COLUMNS

Review: Humanity of the incarcerated is reaffirmed in `Time’

Douglas Laman
Special to Texoma Marketing and Media Group
This image shows a scene from the documentary "Time."

A large chunk of the Garrett Bradley documentary “Time” (streaming Oct. 16 on Amazon Prime Video) is comprised of old home video footage of the Richardson family. Led by mother Sibil Fox Richardson and father Rob Richardson, the Richardsons lead a happy life. Their kids are bundles of happy energy. Sibil and Rob are affectionate with one another. With two more kids on the way, the Richardson family circa 1996 appears destined for a blissful life. However, the family is suffering from financial woes. There's seemingly no way out of their problems without drastic measures. Rob and Sibil proceed to engage in armed robbery of a credit union, for which they're both arrested.

Sibil spends a handful of years in prison while Rob is sentenced to 60 years behind bars. Once she's out of jail, Sibil totally transforms her life. Now, her entire existence revolves around not only trying to get her husband an early release, but raising awareness of America's incarceration problem. She goes around as a public speaker talking about how the American prison system is meant to keep Black men in chains rather than its supposed mission of "reforming" people. Bradley's documentary cuts back and forth between home video footage of the past and newly captured footage of the present. In those glimpses into the past, we see the Richardson family expressing the kind of vibrant humanity that the American prison-industrial complex erases when it claims a person like Rob. He becomes a number, not the person seen in these home video tapes.

To watch “Time” is to watch America's past, the present and terrifying future all at once. Rob is not an anomaly in this country. Just a few weeks ago, a verdict came down in regard to the death of Breonna Taylor that punished a police officer for putting bullets into walls rather than a human being. Once again, the humanity of a Black person is erased by systems that are supposedly designed to keep people safe. Within “Time,” we see the toll this systemically ingrained corruption has on everyday people. But we also get to see how the Richardson family is responding to these horrors. “Time” lets the individual members of the Richardson family speak for themselves about how the imprisonment of Rob has inspired them to challenge the societal status quo.

This is especially true for Sibil, who has spent well over a decade not only writing books and participating in speaking engagements; she's also been working tirelessly for her husband's early release from prison. That particular goal informs the strongest scene in all of “Time,” which chronicles Sibil getting off the phone with an unhelpful figure. Finding herself at another dead end, she murmurs to herself, "Success is the best revenge." As she keeps repeating the phrase, she undergoes a whole array of emotions portrayed in a visceral manner. In the span of a single shot, she expresses simultaneous frustration, weariness, determination and sorrow over this entire situation. There's such a rawness to this moment that makes Sibil's struggles so palpable.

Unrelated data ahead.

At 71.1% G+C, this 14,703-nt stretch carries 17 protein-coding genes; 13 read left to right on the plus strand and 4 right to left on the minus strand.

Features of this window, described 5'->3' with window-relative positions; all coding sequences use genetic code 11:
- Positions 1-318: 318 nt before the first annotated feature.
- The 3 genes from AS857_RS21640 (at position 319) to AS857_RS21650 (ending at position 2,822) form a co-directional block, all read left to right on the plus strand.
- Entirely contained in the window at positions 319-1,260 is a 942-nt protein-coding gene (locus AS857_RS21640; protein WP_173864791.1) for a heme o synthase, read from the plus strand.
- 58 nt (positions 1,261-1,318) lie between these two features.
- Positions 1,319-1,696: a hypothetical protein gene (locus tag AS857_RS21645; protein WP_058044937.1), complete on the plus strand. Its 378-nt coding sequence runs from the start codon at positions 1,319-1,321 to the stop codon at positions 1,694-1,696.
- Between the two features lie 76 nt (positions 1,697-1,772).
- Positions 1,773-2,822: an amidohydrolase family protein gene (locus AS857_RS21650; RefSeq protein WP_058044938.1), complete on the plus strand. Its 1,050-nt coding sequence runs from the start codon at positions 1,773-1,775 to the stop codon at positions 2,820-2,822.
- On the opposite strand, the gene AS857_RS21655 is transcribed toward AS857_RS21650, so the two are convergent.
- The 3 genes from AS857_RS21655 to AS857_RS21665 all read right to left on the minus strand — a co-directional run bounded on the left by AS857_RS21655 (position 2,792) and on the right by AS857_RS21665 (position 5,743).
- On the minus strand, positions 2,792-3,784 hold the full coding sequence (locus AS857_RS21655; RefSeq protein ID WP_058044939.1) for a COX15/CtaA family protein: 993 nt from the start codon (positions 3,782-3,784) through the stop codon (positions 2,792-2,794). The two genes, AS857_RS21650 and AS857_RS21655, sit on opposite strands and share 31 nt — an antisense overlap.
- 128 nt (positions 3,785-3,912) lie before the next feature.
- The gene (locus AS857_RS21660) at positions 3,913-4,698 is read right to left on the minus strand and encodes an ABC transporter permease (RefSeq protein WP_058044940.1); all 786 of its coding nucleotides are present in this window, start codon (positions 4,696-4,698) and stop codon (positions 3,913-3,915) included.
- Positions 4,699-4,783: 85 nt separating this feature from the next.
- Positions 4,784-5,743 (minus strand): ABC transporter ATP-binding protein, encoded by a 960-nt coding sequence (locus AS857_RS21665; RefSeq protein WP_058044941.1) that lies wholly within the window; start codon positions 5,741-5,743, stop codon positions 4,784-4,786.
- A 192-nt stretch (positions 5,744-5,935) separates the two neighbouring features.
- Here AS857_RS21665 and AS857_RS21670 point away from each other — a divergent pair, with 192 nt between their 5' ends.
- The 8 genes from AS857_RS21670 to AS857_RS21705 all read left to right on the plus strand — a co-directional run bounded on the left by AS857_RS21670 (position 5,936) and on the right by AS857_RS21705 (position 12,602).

Like all of the 1990's home video footage of the Richardson family, this moment of vulnerability from Sibil in “Time” radiates vigorous humanity. This quality is able to shine through so brightly, in part, due to Bradley's restrained but thoughtful approach in directing this documentary. She opts not to inundate the movie with ham-fisted narration or visual aids. Heck, even interviews with the camera (a staple of many documentaries) are kept to a minimum. Instead, Bradley keeps things simple and natural. Only the choice to film everything in a monochromatic hue (so as to create consistency with the black-and-white home video footage) deviates from the real world. Otherwise, “Time” opts for such authenticity that, frequently, the camera is observing events and people that seem totally oblivious to the presence of a documentary crew.

“Time” engages in a style of filmmaking that evokes Barbara Kopple's “Harlan County, USA” in how it makes the viewer feel like they're in the same room as these real-life people. It's not like we're watching a film; we're observing reality as it unfolds. This subdued approach to filmmaking extends to the limited amount of people we meet throughout “Time.” Bradley's camera only chronicles the Richardson family. Keeping the scope so limited allows us the opportunity to get so close to each of the people most impacted by Rob's incarceration. These immersive and richly human qualities of “Time” make it impossible not to become emotionally invested in this harrowing story. Bradley's work here lays bare the lives torn apart by the American prison system. “Time” is as well-crafted as it is tragically relevant.

A lifelong movie fan and writer, Douglas Laman graduated from UT Dallas and is currently a graduate student at the University of North Texas. The views and opinions expressed here are the author’s own and do not necessarily reflect those of Texoma Marketing and Media Group.